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All Eyes: Butterfly garden photos from Times photographer Jim Damaske

A lady bug hunts down aphids on a milkweed. No pesticides are used on the butterfly garden and recently 600 lady bugs were released to combat pests.
A lady bug hunts down aphids on a milkweed. No pesticides are used on the butterfly garden and recently 600 lady bugs were released to combat pests.
Published Aug. 25, 2015

Tampa Bay Times photographer Jim Damaske visited the Florida Botanical Gardens on a recent Thursday morning, where a volunteer work crew (some are Master Gardeners) work in the newly expanded butterfly garden located on the Children's Trail. The garden has been expanded to 8,000 square feet, making it one of the largest open butterfly gardens in Florida. The trail includes fairy houses (small wooden structures) for the butterfly chrysalises, artwork, and musical instruments for the kids to play. "And the wonderful thing is it's free," said Liz Pearson a volunteer who designed the new garden area. The garden is pesticide free and recently lady bugs were released in the garden to combat aphids. Pearson says the garden is home to ten species of butterflies that are breeding there and another ten species have been visiting the garden, giving visitors the potential to see a variety of butterflies.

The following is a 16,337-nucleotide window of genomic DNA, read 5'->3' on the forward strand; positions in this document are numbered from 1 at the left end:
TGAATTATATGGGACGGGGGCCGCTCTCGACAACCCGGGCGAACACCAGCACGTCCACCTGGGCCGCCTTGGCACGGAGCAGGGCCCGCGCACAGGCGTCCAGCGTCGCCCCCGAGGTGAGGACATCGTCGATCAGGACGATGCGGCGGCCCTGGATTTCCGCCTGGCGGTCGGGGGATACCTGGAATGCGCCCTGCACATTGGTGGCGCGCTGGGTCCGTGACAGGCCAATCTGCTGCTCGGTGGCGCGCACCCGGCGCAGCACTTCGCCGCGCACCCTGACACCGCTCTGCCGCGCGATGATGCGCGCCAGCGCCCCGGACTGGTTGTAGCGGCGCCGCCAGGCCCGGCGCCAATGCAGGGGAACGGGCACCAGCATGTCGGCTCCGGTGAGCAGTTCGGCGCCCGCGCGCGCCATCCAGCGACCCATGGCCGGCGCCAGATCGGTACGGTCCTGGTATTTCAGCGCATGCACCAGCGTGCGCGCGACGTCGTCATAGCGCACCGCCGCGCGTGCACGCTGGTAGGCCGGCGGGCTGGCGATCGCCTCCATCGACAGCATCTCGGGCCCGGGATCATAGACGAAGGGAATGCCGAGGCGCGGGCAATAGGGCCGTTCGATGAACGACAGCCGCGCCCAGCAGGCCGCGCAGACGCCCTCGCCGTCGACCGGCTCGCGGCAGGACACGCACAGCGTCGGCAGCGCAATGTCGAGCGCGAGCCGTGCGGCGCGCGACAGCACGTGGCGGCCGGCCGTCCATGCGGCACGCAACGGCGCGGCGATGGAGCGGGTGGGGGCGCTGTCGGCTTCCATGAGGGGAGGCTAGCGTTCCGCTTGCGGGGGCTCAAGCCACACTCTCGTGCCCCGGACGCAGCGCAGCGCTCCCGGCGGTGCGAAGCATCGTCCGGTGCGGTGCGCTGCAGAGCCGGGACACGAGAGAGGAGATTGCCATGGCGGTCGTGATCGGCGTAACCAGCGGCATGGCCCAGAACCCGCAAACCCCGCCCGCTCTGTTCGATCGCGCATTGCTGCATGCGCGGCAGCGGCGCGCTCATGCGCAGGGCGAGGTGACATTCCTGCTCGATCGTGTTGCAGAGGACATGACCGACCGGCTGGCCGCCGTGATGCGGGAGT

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Posted by Times photo archivist Tim Rozgonyi